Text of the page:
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MUMBAI: Ayaz Basrai, the man responsible for giving Indian spaces a global touch, talks about his current project, Future Cities, which critiques the prevalent idea of smart cities and looks at people-centred solutions for a better future
He IS cool, edgy and constantly wants to change things around him. Ayaz Basrai, co-founder, The Busride Design Studio, who is known for designing spaces such as the Smoke House Deli and Café Zoe, is exploring newer avenues.
As part of a project titled Future Cities, which was conceptualised in Ahmedabad earlier this year, 35 creative practitioners, researchers and experts from India and UK came together to re-interpret the concept of cities and look at practical and people-centred solutions at how we want our future cities to be. Basrai, who has been brought up in Mumbai, has based his research on trends in Mumbai over a period of 200 years. He presented his conclusions at the UnBox festi val which brings together artists from various fields to discuss socially relevant issues among other activities.
Excerpts from an interview:
Q. Tell us about your research project on Mumbai as part of Future Cities.
A. The city has always been the context for most of our studio’s (Busride Studio) work, so our roots are essentially Bombay. This particular project is a spin-off of a two-week intense session I attended in Ahmedabad where people from various creative fields came together to explore and innovate around the concept of Future Cities. When I began the session, I had a few questions about Mumbai — with the
pedestrian issue in Bandra being the highlight (the issue talks about the lack of walking space in the city) and a general interest in the future of the cities, but close to the end of the session I realised that this initiative is a great way to focus your efforts.
Q. You have traced the trends of Mumbai over a period of 200 years. Can you share some of the striking conclusions that you spoke about at the UnBox festival?
A. The trend research comes from a new way of trying to imagine cities. We often get trapped into believing that cities are static, or they exist as an end to longer processes of evolution. It’s important to look at cities as dynamic, fluid entities, where forces can be modified and shaped to create more meaningful directions for the future. We have the luxury of sitting on 2,000-year-old histories in most Indian cities, and the most damaging processes are the ones that sever these connections insensitively. In an effort to understand what was going on, we started creating and charting various things on a 200-year timeline.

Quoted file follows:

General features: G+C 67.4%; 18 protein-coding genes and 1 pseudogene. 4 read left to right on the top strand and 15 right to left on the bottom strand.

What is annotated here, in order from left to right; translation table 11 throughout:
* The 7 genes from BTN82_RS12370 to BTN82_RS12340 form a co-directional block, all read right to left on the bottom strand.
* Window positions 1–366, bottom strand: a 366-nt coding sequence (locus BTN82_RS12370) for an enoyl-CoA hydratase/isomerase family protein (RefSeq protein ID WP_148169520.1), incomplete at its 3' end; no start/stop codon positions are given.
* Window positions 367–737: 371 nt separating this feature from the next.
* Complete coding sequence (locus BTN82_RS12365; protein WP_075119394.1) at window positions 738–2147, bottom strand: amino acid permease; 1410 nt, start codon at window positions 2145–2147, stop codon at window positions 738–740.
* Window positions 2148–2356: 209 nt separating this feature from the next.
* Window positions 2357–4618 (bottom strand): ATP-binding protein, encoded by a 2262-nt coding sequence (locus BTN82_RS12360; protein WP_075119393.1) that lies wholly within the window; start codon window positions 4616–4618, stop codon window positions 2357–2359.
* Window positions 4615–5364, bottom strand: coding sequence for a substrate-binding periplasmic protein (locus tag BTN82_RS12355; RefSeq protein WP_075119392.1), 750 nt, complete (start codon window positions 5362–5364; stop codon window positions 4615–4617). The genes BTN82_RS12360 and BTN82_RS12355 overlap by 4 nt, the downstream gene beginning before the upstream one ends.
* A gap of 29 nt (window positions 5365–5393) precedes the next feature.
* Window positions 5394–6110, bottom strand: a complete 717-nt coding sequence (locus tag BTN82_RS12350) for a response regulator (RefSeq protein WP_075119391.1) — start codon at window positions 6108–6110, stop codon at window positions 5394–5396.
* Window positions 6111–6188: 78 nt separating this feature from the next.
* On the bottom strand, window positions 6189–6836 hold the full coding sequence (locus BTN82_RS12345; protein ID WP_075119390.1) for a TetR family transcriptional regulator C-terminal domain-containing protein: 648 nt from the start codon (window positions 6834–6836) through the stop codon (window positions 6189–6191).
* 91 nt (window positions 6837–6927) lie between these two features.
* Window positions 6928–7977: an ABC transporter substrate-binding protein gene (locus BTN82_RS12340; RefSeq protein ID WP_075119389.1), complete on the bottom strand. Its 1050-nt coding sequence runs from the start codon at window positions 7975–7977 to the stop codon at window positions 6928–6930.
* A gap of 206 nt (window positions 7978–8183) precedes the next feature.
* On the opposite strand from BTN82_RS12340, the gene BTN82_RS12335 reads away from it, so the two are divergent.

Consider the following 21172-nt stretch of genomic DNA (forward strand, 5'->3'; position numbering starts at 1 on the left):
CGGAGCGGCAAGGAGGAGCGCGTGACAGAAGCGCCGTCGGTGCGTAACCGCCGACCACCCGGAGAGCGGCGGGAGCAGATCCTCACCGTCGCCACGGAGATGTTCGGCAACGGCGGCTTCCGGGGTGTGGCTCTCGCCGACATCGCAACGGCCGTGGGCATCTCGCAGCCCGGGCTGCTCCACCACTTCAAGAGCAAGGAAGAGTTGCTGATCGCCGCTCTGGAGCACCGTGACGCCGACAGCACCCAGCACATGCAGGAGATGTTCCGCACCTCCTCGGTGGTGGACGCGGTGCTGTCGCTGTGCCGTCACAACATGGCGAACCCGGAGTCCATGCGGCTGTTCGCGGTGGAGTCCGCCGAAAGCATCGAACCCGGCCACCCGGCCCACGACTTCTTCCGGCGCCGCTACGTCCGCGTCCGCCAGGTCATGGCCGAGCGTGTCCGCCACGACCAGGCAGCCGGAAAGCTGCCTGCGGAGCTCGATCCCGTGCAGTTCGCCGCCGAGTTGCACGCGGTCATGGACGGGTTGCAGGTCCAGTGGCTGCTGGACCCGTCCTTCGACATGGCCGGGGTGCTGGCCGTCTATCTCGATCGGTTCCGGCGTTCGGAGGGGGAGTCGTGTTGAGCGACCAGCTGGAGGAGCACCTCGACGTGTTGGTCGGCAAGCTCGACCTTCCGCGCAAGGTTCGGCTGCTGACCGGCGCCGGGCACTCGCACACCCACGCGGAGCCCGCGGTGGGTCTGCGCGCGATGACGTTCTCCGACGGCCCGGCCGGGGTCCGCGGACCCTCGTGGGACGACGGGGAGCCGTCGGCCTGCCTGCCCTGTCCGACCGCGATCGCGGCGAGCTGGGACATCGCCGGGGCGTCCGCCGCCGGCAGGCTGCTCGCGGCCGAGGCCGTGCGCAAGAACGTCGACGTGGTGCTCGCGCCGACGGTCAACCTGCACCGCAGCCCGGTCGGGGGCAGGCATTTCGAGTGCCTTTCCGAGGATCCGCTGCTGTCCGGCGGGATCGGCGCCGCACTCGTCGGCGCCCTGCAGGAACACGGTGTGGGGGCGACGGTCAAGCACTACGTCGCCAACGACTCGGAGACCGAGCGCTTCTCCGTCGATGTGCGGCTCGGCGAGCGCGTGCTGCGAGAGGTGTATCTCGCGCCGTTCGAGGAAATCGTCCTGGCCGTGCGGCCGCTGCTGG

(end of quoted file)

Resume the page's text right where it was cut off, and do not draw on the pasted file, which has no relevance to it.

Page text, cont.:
We’ve mapped population growth, communal riots, real estate and reclamation, philanthropy, the rise of the textile and film industries, among others. We then look at these data points as a springboard, to try to come up with meaningful inquiries, and sustainable directions for the growth of cities.
Q. Your focus is on cities of the future — how would you like to see governments deal with the idea of smart cities?
A. The current idea of smart cities borrow heavily from sales imagery, which appear glossy but are deceptive. What we in effect are creating are large urban sprawls, and potential ghost towns, like Ordos and Dantu in China. We strongly believe that cities exist only where continuous flow of goods, materials, processes, stories and myths, people and money exists. The city is a node, or a valve that accelerates these flows. The useful inquiries lie in the domain of adaptive re-use, working with our history and not against it, accentuating and incrementally increasing, not flattening and rebuilding devoid of context.
Source: MID DAY